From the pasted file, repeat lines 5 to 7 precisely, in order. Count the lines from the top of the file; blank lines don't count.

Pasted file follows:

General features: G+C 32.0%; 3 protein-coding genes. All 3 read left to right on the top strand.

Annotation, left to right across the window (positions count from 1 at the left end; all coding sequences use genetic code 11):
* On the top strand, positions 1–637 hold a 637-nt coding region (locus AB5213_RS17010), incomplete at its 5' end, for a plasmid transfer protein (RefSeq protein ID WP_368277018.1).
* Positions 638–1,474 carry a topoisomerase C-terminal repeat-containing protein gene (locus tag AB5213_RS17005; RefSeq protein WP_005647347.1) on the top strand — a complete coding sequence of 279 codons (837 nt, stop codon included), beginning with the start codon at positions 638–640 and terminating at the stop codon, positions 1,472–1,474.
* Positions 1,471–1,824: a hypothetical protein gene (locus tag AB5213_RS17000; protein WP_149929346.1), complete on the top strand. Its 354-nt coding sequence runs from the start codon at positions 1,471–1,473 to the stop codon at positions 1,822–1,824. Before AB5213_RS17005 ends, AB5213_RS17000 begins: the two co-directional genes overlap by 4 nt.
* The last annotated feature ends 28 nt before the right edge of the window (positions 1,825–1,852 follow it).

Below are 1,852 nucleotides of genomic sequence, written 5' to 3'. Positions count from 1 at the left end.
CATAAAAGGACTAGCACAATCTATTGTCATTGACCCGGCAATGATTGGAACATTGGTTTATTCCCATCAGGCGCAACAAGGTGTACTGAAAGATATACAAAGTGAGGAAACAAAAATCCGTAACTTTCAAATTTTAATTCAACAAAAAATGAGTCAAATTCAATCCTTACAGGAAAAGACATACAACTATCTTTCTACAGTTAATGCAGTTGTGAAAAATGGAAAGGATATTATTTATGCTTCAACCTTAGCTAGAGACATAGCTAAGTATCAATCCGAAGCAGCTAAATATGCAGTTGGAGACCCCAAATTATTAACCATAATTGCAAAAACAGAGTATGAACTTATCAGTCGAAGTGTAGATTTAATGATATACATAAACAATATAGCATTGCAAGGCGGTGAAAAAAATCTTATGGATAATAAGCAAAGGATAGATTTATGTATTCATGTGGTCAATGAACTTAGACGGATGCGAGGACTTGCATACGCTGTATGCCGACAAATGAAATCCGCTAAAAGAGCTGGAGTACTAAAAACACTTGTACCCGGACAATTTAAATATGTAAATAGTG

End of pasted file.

* Positions 1,471–1,824: a hypothetical protein gene (locus tag AB5213_RS17000; protein WP_149929346.1), complete on the top strand. Its 354-nt coding sequence runs from the start codon at positions 1,471–1,473 to the stop codon at positions 1,822–1,824. Before AB5213_RS17005 ends, AB5213_RS17000 begins: the two co-directional genes overlap by 4 nt.
* The last annotated feature ends 28 nt before the right edge of the window (positions 1,825–1,852 follow it).

Below are 1,852 nucleotides of genomic sequence, written 5' to 3'. Positions count from 1 at the left end.